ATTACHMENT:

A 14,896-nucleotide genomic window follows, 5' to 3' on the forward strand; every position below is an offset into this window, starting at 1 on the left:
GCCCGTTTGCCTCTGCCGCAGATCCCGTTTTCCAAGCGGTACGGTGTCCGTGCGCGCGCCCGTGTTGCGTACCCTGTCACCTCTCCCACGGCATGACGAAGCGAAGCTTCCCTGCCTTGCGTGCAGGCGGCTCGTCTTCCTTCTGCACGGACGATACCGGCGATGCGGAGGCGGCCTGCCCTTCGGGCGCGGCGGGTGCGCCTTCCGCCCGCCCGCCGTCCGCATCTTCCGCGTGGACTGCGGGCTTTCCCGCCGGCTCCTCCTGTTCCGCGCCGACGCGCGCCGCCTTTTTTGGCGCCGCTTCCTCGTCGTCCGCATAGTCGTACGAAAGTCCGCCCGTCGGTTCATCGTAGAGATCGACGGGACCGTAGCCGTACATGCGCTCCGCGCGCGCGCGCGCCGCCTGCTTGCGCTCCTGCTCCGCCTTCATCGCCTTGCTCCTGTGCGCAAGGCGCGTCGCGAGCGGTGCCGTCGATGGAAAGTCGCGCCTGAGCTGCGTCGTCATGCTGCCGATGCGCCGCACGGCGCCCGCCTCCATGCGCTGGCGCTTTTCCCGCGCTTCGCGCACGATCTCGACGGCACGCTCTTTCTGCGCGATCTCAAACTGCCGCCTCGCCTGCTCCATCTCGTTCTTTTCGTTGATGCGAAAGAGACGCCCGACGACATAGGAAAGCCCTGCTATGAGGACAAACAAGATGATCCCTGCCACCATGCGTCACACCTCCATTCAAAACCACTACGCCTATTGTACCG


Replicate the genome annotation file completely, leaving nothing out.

A 14,896-nucleotide genomic window follows, 5' to 3' on the forward strand; every position below is an offset into this window, starting at 1 on the left:
GCCCGTTTGCCTCTGCCGCAGATCCCGTTTTCCAAGCGGTACGGTGTCCGTGCGCGCGCCCGTGTTGCGTACCCTGTCACCTCTCCCACGGCATGACGAAGCGAAGCTTCCCTGCCTTGCGTGCAGGCGGCTCGTCTTCCTTCTGCACGGACGATACCGGCGATGCGGAGGCGGCCTGCCCTTCGGGCGCGGCGGGTGCGCCTTCCGCCCGCCCGCCGTCCGCATCTTCCGCGTGGACTGCGGGCTTTCCCGCCGGCTCCTCCTGTTCCGCGCCGACGCGCGCCGCCTTTTTTGGCGCCGCTTCCTCGTCGTCCGCATAGTCGTACGAAAGTCCGCCCGTCGGTTCATCGTAGAGATCGACGGGACCGTAGCCGTACATGCGCTCCGCGCGCGCGCGCGCCGCCTGCTTGCGCTCCTGCTCCGCCTTCATCGCCTTGCTCCTGTGCGCAAGGCGCGTCGCGAGCGGTGCCGTCGATGGAAAGTCGCGCCTGAGCTGCGTCGTCATGCTGCCGATGCGCCGCACGGCGCCCGCCTCCATGCGCTGGCGCTTTTCCCGCGCTTCGCGCACGATCTCGACGGCACGCTCTTTCTGCGCGATCTCAAACTGCCGCCTCGCCTGCTCCATCTCGTTCTTTTCGTTGATGCGAAAGAGACGCCCGACGACATAGGAAAGCCCTGCTATGAGGACAAACAAGATGATCCCTGCCACCATGCGTCACACCTCCATTCAAAACCACTACGCCTATTGTACCG